How to Effectively Manage Junior Sourcers [The Guide for Team Leads]


The truth is, the most skilled senior sourcer in your team was once a junior. That’s right; they used to mix tools and send automated outreach campaigns with a blank {First Name} section, just like your newly-arrived junior sourcer currently does. And look at them now!

Everyone needs a helping and supportive hand to grow; this role lies on the Team Lead’s shoulders. In this article, you can find full guidance on how to manage Junior Sourcers and help them grow within your company. This guide is useful for Team Leads who were just promoted to this role and experienced managers who can find something new here.

Core Leadership Values the Successful Sourcing Team Lead Must Have

Before we go to “How?”, let’s look at “Who?”. Who is a good Sourcing Leader, and what personal and professional skills are necessary to effectively lead a team of newcomers?

The beginning of everything is the Core Leadership Values, which might be closely connected to both your personal values and your company’s values. If you don’t know how to identify your core values, ask yourself questions like, “What kind of culture do you want to work for?” or “What qualities do you think to build a strong and healthy relationship?”

So, what are the values that would help Team Lead manage juniors:

Respect for people’s borders, their qualities, abilities, or achievements, and regard for the rights, wishes, and feelings of others. People who feel respected and valued are more satisfied with their job and motivated for personal development. 

To be short, respect people the same as you would like to be respected by others.

Empathy (don’t mix it with Sympathy), understanding what others are feeling because you have experienced it yourself or can put yourself in their shoes. People are more likely to follow someone when they can identify with them. 

Positive Attitude to the processes and passion for what you do. It is not about you have to put a smile on your face and making a vision of a happy leader but about keeping a positive mindset even when challenges or problems arise at work.

Also, core values are Honesty and Transparency. Why is it important, you may ask? For example, by being honest in constructive feedback, you will see how your colleague is growing professionally. Honesty and transparency are closely related, so when your team knows they can rely on the things you say and promise, it leads to their trust and respect in you. 

Trust in people. If you want your team to trust you, trust them first! 

Other skills like ConfidenceAdaptabilityResilience, and Planning are skills that we can learn and develop. When you’re thinking about adding new skills to your toolbelt, keep in mind that each skill should be continuously improved, so never stop improving yourself as every skill brings you close to effective leadership. 

Get Started: Define Sourcer’s Personality Type

Throughout history, psychologists learned different things about each individual to facilitate people’s communication at work and not only. For example, you can rely on Carl Jung’s work, who stated that personalities could be categorized by several criteria, including:

  • Extrovert/Introvert
  • Rational/Emotional

Based on this, Jung identified four personality types that differ in their way of thinking, reacting, and communicating:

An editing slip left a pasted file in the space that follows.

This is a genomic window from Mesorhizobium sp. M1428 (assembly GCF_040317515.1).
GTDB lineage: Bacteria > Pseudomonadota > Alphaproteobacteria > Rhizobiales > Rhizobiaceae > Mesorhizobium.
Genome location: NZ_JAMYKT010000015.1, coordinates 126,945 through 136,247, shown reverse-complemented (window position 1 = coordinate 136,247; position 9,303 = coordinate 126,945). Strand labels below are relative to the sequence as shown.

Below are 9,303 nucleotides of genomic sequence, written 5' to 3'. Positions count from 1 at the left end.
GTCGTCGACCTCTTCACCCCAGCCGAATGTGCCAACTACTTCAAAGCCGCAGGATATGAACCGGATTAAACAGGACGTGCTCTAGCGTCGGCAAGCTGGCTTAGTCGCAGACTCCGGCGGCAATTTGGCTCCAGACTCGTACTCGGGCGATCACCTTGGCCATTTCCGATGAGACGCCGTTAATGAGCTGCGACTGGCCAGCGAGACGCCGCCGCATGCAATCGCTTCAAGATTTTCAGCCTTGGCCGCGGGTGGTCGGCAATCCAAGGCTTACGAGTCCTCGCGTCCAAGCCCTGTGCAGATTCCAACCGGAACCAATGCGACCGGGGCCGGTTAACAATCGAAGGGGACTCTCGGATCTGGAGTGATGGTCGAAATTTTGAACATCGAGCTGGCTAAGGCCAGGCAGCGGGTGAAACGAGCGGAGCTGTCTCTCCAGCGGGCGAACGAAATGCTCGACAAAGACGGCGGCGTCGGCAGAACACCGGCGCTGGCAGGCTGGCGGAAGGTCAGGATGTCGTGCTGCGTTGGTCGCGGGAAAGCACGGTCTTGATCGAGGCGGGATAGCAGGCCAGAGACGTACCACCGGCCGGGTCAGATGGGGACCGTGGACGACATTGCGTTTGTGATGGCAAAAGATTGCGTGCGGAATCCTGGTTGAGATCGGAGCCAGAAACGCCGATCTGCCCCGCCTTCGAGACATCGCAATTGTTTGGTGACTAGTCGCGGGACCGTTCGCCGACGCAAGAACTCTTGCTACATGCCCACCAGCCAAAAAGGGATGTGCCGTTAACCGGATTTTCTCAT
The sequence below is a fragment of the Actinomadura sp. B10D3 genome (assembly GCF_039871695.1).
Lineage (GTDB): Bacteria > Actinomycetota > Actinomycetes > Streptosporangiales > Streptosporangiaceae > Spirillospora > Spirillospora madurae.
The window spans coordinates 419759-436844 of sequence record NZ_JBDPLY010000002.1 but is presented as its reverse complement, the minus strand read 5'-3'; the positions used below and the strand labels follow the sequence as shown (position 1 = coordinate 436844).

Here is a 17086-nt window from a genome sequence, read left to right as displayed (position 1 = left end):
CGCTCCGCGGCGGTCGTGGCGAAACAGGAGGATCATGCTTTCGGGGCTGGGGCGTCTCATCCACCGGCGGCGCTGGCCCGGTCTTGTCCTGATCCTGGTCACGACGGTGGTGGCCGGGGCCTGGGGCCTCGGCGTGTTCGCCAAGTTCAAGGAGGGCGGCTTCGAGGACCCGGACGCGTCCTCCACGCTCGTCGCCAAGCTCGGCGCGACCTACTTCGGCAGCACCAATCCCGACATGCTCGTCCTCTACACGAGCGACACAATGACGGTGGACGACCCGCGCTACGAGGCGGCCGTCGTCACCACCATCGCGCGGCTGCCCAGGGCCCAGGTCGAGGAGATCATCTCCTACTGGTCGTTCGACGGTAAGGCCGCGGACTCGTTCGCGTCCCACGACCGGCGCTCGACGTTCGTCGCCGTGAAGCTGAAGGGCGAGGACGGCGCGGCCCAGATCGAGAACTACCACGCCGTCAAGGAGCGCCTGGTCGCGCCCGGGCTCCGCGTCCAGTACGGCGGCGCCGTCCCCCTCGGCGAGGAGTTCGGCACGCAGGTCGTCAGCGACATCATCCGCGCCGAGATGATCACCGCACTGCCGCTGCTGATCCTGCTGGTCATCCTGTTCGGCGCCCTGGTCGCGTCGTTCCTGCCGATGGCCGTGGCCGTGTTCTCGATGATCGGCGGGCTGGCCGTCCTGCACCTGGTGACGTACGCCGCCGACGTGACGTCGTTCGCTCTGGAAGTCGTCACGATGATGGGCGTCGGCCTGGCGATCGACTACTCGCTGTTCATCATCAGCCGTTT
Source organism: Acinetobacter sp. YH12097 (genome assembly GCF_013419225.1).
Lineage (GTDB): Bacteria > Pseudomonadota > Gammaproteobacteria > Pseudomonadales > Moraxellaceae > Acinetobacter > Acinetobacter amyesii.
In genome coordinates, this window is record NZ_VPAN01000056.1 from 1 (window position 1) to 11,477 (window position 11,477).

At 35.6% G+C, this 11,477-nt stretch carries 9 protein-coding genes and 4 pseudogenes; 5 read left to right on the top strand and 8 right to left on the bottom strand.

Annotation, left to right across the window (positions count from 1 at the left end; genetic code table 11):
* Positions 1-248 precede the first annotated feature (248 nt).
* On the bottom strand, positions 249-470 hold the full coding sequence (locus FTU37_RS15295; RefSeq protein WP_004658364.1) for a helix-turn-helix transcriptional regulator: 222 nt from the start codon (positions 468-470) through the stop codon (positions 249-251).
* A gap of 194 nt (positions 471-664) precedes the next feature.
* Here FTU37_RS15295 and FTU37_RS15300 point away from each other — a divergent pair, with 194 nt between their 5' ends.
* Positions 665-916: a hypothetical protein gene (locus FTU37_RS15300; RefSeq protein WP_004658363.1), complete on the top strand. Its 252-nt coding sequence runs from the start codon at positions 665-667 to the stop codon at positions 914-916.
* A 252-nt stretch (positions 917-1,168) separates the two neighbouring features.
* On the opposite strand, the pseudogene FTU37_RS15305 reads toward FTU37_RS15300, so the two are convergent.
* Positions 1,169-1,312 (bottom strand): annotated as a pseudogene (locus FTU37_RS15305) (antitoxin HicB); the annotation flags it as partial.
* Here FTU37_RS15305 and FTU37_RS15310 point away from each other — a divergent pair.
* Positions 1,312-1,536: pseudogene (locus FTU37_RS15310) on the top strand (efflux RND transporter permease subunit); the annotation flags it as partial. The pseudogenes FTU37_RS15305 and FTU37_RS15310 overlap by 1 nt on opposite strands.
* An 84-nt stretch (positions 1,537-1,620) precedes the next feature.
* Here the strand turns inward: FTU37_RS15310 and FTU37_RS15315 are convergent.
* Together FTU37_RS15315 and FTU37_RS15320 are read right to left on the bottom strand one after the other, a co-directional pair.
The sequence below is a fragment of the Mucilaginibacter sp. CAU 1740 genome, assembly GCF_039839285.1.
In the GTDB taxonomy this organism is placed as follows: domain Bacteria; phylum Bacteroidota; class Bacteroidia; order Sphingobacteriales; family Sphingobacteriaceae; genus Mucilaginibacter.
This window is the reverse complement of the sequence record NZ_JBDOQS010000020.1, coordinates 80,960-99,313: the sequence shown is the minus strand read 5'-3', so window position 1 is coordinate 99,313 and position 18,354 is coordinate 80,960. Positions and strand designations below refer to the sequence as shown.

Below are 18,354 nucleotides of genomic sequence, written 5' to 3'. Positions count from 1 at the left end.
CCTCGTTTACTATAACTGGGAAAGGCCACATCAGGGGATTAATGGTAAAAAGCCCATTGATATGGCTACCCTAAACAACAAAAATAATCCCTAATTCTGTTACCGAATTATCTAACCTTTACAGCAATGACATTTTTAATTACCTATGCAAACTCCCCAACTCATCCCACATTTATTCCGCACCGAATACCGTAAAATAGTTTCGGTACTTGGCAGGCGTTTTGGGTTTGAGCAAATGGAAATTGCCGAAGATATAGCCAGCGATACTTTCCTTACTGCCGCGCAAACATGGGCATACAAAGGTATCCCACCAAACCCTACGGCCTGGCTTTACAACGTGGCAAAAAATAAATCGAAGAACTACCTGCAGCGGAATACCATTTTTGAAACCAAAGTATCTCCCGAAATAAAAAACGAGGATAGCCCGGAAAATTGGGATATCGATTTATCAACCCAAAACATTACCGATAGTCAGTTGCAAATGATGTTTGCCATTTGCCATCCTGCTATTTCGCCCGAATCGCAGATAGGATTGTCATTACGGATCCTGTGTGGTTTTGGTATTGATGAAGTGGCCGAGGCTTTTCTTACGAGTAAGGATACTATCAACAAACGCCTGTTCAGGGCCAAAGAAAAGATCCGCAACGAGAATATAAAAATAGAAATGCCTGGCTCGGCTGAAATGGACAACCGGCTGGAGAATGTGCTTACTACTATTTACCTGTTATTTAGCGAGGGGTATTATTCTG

• Controller
  • Promoter
  • Analyst
  • Supporter

These personality types are all in every person to a certain degree, but most strongly prefer one or two types. 

Here are the tips for communicating with different personality types:

Why is it so important? A better understanding of each other leads to an effective way of consuming information! When you as a Controller adapt your communication to the Supporter (or address tasks and give feedback), your message will be more effective.

Build a Clear Onboarding Process

Onboarding is a topic that requires a separate discussion, so here I will explain why it is important to set up onboarding processes from the management (human) point of view.

Remember the feeling of your first working day in the new company? What is the first question raised in your mind? The answer is obvious, What should I start with? Plus, add huge stress and confusion here. So, to reduce tension, it is highly recommended to have your onboarding checklist and plan ready. Knowing what is expected from sourcers during the first two to three weeks gives them confidence and motivation to explore the company and its processes faster.

The checklist helps you ensure that you have everything in place and that your new colleague has access to all the apps and tools you all use in the company. 

Here is the sample of the onboarding checklist at MatcHR:

(The full checklist you can find in the Matchr Employee Handbook.)

An onboarding plan virtually creates space for bonding between the new employees and team, helps them get acclimated to their new position, to quickly understand their role, the employer’s expectations, and the company’s culture.

The important aspects of the onboarding plan are to make it:

  • Accessible and structured. Here at MatcHR, we use, where we share intro videos about the culture and working processes, tutorials on using different tools, recruitment/sourcing articles, etc.
  • Assigned Mentor/Team Lead, who will stay in touch with the sourcer during onboarding and answer all urgent questions via Zoom, Slack, WhatsApp, etc. Focusing and investing time in your newbies is important to building a confident sourcer.
  • Control the results of the Onboarding and collect feedback. Ideally, it would be great to set up 30 min call by the end of every working day to discuss the impression, provide support and answer the questions.